Defense Min. to Knesset Panel: Talks Won't Make Iran Nukes Go Away

Barak told Knesset panel that only action can be effective; top Intelligence official warns of bomb in 2 years.

Defense Minister Ehud Barak said on Tuesday that Israel's response to the Iranian nuclear program will be measured by results on the ground.

Barak told the Knesset Foreign Affairs and Defense Committee that "the things that we do behind the scenes, far from the public eye, are far more important than the slogan charade. Talks don't make threats go away. We must show good judgment and act wisely."

Also during the session, Maj. Gen. Yossi Baidatz, head of research for Military Intelligence, said that Iran was getting steadily closer to developing a weapon.

"If nothing stops Iran, the worst-case scenario is that by the end of 2009, Iran will have a nuclear weapon," he said.

Iran insists its nuclear program is peaceful, but its assertions are widely disbelieved. The program has especially rattled Israel because Iranian President Mahmoud Ahmadinejad has repeatedly called for its destruction.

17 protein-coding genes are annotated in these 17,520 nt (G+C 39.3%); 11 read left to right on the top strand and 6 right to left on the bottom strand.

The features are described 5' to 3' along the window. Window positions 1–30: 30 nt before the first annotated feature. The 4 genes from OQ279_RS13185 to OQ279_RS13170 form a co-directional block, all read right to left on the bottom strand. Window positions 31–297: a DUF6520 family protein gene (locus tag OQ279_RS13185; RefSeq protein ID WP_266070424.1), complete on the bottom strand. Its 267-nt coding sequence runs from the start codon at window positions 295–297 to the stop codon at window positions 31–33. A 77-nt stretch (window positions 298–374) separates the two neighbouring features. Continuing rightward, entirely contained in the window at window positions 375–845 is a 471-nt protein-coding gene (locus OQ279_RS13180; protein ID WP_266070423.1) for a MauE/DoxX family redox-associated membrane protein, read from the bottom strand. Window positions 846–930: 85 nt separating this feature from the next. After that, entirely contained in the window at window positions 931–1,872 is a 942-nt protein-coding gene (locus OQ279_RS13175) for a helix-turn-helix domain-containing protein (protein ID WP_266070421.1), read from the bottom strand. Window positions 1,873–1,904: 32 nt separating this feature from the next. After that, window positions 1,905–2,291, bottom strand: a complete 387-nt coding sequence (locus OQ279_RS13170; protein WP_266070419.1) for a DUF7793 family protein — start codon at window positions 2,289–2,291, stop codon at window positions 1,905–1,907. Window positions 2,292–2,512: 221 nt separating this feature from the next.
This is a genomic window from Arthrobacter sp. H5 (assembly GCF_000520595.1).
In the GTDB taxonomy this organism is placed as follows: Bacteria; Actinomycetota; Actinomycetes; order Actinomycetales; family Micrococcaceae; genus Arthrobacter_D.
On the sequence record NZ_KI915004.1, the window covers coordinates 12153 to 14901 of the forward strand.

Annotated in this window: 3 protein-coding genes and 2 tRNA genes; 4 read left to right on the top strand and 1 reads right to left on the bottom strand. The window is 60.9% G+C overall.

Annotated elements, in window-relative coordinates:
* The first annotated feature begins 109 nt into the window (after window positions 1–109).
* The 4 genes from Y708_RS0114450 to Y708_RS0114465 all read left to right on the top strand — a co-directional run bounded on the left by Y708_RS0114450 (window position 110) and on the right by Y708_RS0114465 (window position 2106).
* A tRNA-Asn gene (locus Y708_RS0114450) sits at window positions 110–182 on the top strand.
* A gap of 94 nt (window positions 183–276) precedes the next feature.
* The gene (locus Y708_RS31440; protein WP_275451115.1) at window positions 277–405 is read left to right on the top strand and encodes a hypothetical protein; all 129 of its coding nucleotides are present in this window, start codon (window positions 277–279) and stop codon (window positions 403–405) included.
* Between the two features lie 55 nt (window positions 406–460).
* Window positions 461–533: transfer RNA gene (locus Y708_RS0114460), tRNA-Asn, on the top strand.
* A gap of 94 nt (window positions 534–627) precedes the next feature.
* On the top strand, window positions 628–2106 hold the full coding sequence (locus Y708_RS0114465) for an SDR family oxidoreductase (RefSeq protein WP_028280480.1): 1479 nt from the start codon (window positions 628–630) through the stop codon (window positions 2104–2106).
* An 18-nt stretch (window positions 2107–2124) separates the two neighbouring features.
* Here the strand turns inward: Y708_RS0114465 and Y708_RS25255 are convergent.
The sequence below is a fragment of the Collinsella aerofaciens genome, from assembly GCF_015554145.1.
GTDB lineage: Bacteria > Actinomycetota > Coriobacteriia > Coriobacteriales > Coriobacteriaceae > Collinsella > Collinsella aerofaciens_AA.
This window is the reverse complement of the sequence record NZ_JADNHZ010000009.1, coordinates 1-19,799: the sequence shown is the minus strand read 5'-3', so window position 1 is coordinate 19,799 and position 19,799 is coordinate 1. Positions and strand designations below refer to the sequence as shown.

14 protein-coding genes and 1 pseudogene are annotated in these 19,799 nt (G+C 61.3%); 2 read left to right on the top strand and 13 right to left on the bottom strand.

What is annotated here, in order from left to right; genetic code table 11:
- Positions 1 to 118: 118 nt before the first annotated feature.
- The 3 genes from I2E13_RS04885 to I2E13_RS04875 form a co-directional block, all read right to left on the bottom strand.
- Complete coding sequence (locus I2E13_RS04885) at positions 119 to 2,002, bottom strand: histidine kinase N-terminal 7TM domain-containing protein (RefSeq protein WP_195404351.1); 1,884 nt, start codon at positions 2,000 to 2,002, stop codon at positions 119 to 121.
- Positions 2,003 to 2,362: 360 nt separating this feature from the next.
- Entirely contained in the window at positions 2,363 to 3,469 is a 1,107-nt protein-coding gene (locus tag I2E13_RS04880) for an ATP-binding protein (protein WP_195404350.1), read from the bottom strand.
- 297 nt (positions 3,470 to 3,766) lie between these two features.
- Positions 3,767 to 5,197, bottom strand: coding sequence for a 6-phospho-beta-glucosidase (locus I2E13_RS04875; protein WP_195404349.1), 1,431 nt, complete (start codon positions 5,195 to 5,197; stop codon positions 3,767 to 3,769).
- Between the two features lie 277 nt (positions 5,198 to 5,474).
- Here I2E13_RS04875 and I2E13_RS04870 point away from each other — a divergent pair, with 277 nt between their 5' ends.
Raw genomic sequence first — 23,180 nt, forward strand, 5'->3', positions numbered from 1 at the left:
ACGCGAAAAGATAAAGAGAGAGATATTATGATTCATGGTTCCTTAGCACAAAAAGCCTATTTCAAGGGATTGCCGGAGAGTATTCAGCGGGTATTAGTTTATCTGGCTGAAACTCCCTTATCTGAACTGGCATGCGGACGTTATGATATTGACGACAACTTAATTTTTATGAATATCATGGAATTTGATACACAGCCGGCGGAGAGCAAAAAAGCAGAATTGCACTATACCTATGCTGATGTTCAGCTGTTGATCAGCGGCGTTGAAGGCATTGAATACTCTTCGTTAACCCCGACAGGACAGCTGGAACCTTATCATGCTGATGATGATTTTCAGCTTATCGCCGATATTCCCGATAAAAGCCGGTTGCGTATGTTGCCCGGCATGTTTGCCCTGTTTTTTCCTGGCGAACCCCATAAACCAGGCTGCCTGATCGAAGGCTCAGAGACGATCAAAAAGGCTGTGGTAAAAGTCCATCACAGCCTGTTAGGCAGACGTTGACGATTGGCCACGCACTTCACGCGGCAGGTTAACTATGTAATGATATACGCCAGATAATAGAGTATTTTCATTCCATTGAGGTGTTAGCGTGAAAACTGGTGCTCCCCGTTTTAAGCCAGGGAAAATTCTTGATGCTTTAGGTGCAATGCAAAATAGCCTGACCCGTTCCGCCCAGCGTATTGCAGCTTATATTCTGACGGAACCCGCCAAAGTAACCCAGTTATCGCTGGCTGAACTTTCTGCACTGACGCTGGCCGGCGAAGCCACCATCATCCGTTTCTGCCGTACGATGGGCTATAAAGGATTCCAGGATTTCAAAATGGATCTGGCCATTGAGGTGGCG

Israel has mounted a diplomatic offensive to try to build international support for tougher UN sanctions meant to persuade Tehran to abandon its nuclear program.

Officials met with all permanent members of the UN Security Council last month to push for new sanctions. Prime Minister Ehud Olmert made a snap trip to Moscow, followed by a trip to London and Paris and Foreign Minister Tzipi Livni made the case with officials in China.

Russia and China are at the forefront of resistance in the Security Council to slapping new sanctions on Iran.